Schizophrenia is a chronic (long-lasting) brain disorder that is easily misunderstood. Although symptoms may vary widely, people with schizophrenia frequently have a hard time recognizing reality, thinking logically and behaving naturally in social situations. Schizophrenia is surprisingly common, affecting 1 in every 100 people worldwide.
Experts believe schizophrenia results from a combination of genetic and environmental causes. The chance of having schizophrenia is 10% if an immediate family member (a parent or sibling) has the illness. The risk is as high as 65% for those who have an identical twin with schizophrenia.
Scientists have identified several genes that increase the risk of getting this illness. In fact, so many problem genes have been investigated that schizophrenia can be seen as several illnesses rather than one. These genes probably affect the way the brain develops and how nerve cells communicate with one another. In a vulnerable person, a stress (such as a toxin, an infection or a nutritional deficiency) may trigger the illness during critical periods of brain development.
Schizophrenia may start as early as childhood and last throughout life. People with this illness periodically have difficulty with their thoughts and their perceptions. They may withdraw from social contacts. Without treatment, symptoms get worse.
Schizophrenia is one of several "psychotic" disorders. Psychosis can be defined as the inability to recognize reality. It may include such symptoms as delusions (false beliefs), hallucinations (false perceptions), and disorganized speech or behavior. Psychosis is a symptom of many mental disorders. In other words, having a psychotic symptom does not necessarily mean a person has schizophrenia.
Symptoms in schizophrenia are described as either "positive" or "negative." Positive symptoms are psychotic symptoms such as delusions, hallucinations and disorganized behavior. Negative symptoms are the tendency toward restricted emotions, flat affect (diminished emotional expressiveness), and the inability to start or continue productive activity.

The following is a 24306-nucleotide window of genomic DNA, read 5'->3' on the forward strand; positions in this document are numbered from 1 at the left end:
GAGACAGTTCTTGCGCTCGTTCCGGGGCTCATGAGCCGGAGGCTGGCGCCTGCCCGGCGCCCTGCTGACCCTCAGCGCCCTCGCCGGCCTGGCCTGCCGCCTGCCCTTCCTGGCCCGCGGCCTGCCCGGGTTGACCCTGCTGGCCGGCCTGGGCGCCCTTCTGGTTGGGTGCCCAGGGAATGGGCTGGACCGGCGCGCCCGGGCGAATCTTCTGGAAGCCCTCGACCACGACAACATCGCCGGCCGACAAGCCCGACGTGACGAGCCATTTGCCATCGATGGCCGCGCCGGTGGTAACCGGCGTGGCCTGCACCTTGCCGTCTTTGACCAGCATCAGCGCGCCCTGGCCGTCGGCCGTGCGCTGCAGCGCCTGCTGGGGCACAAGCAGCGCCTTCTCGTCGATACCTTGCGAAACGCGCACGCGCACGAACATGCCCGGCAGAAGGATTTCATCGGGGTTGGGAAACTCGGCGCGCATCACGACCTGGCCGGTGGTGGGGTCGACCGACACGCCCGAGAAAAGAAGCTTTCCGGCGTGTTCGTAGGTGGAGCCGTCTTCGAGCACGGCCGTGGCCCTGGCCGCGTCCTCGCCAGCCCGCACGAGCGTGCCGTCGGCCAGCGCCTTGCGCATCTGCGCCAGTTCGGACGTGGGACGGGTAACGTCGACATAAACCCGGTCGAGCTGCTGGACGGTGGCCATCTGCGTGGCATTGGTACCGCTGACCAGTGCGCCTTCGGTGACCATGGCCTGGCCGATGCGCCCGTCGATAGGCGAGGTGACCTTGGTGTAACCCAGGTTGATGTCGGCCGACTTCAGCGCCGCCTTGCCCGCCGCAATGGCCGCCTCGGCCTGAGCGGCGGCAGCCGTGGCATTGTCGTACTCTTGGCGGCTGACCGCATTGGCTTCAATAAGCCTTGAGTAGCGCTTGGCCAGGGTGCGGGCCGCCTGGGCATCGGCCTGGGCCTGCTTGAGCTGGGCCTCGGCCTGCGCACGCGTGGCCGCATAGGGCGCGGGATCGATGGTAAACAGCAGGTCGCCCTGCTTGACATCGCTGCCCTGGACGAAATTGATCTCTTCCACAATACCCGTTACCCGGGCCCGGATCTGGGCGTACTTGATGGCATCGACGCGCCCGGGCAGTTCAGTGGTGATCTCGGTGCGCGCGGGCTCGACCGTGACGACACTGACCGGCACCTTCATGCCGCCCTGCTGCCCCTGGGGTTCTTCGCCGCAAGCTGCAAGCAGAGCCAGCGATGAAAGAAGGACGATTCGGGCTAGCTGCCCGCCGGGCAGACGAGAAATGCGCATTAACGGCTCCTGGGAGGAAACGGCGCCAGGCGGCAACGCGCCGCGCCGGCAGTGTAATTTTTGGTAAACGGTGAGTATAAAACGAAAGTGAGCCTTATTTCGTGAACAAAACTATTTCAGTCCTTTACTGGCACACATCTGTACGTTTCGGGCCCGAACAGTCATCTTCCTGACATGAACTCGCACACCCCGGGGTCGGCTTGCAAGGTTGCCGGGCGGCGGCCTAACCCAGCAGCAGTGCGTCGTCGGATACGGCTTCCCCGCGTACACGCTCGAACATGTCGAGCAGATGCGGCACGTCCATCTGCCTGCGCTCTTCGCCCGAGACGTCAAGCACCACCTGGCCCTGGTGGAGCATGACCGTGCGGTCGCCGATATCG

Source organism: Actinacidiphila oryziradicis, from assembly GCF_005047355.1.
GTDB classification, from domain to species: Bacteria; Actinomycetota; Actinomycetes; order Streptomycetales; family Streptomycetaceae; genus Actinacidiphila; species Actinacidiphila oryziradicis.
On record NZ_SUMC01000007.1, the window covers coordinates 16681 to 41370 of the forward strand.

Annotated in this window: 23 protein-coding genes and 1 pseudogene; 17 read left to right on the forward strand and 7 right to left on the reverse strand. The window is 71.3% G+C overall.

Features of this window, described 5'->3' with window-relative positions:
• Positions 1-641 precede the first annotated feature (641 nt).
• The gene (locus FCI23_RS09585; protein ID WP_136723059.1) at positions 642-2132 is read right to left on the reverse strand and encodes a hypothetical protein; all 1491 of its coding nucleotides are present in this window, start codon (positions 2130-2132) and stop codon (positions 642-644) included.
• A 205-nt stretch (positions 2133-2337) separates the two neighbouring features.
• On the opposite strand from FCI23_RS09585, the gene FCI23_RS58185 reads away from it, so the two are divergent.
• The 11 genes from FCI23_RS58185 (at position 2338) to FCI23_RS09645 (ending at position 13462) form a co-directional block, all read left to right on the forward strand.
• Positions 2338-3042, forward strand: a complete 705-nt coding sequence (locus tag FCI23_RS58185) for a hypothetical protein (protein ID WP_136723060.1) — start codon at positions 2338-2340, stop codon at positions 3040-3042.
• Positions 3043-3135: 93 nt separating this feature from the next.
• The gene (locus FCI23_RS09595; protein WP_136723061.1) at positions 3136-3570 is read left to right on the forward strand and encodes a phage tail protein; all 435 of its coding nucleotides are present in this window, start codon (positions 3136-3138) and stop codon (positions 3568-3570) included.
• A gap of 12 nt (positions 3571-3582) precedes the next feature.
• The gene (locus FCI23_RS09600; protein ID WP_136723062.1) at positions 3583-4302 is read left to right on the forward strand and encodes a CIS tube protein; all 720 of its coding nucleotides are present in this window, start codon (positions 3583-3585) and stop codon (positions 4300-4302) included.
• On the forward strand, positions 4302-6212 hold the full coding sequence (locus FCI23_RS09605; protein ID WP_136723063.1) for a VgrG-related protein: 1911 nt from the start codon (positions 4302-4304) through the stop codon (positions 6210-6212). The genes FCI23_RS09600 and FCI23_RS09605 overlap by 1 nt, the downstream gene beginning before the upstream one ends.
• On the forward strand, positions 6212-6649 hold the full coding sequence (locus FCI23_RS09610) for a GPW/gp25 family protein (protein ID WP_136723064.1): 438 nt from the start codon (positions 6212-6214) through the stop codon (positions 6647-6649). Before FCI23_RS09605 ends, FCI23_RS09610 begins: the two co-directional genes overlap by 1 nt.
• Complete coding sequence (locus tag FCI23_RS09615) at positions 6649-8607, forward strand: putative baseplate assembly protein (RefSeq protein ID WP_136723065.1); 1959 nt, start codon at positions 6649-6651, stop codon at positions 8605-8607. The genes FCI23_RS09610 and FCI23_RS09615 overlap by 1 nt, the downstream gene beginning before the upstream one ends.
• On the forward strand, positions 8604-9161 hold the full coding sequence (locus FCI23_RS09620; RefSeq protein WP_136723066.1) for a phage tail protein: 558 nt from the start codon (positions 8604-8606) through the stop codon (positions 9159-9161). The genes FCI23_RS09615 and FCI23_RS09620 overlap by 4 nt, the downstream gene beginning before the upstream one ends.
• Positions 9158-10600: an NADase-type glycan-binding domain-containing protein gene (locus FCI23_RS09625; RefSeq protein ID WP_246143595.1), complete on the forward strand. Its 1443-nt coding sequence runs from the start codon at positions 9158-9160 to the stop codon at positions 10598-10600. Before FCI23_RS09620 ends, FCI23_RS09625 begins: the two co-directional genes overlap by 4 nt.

In addition to positive and negative symptoms, many people with schizophrenia also have cognitive symptoms (problems with their intellectual functioning). They may have trouble with "working memory." That is, they have trouble keeping information in mind in order to use it, for example, remembering a phone number that they have just heard. These problems can be very subtle, but in many cases may account for why a person with schizophrenia has such a hard time managing day-to-day life.
Schizophrenia can be marked by a steady deterioration of logical thinking, social skills and behavior. These problems can interfere with personal relationships or functioning at work. Self-care can also suffer.
As people with schizophrenia realize what it means to have the disease, they may become depressed. People with schizophrenia are therefore at greater than average risk of committing suicide. Family members and health care professionals need to stay alert to this possibility.